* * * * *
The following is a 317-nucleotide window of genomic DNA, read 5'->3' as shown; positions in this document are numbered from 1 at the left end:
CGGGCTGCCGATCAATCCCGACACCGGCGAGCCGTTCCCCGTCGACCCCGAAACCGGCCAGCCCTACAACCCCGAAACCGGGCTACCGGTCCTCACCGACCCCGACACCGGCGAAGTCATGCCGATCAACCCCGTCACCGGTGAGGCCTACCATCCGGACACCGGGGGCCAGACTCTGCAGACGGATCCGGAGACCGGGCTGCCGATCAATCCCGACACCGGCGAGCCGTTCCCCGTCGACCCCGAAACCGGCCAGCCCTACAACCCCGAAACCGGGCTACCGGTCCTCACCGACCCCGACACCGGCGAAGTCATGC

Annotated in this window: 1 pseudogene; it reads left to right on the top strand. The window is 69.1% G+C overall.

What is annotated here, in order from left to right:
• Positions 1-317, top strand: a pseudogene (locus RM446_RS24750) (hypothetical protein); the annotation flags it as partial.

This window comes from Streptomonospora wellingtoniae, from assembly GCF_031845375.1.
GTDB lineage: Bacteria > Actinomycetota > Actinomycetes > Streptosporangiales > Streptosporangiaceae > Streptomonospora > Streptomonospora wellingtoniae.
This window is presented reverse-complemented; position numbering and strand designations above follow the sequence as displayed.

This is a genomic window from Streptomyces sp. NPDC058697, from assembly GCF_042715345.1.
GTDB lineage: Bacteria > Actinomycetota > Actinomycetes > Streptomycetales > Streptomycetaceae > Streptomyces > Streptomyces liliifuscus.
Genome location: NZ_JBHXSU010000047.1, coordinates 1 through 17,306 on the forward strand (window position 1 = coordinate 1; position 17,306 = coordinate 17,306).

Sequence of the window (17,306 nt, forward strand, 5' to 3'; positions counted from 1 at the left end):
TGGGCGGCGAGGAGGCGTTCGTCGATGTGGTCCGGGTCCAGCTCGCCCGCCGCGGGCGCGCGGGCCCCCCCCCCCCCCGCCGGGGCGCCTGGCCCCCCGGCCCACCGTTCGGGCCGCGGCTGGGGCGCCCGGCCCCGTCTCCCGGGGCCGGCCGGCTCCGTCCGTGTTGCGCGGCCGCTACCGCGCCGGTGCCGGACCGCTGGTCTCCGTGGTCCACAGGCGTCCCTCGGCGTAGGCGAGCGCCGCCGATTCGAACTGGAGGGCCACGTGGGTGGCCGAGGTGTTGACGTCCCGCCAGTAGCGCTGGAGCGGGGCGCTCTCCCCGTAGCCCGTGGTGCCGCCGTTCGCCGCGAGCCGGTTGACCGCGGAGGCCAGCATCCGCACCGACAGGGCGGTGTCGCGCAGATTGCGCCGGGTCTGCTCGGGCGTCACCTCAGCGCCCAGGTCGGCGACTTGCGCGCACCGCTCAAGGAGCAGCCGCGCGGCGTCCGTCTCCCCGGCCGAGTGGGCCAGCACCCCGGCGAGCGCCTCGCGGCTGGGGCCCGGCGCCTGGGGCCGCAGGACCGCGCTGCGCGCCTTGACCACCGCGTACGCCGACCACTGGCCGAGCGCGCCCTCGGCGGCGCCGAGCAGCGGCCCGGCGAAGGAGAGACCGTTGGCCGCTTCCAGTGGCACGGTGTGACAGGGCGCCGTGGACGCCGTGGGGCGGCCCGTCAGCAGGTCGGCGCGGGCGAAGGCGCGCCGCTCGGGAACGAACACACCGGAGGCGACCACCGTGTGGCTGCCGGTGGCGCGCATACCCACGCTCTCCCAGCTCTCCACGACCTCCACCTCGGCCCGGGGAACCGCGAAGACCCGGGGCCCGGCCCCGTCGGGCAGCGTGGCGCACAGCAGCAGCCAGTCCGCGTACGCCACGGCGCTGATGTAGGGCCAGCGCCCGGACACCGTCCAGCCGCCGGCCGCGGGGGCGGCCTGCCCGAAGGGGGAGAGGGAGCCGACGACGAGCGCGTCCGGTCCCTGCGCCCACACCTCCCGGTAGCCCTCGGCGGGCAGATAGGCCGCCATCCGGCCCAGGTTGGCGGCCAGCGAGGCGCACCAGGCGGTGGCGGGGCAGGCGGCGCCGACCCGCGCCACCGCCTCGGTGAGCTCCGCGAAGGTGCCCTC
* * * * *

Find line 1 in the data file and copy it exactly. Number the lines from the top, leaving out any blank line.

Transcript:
The following is a 317-nucleotide window of genomic DNA, read 5'->3' as shown; positions in this document are numbered from 1 at the left end: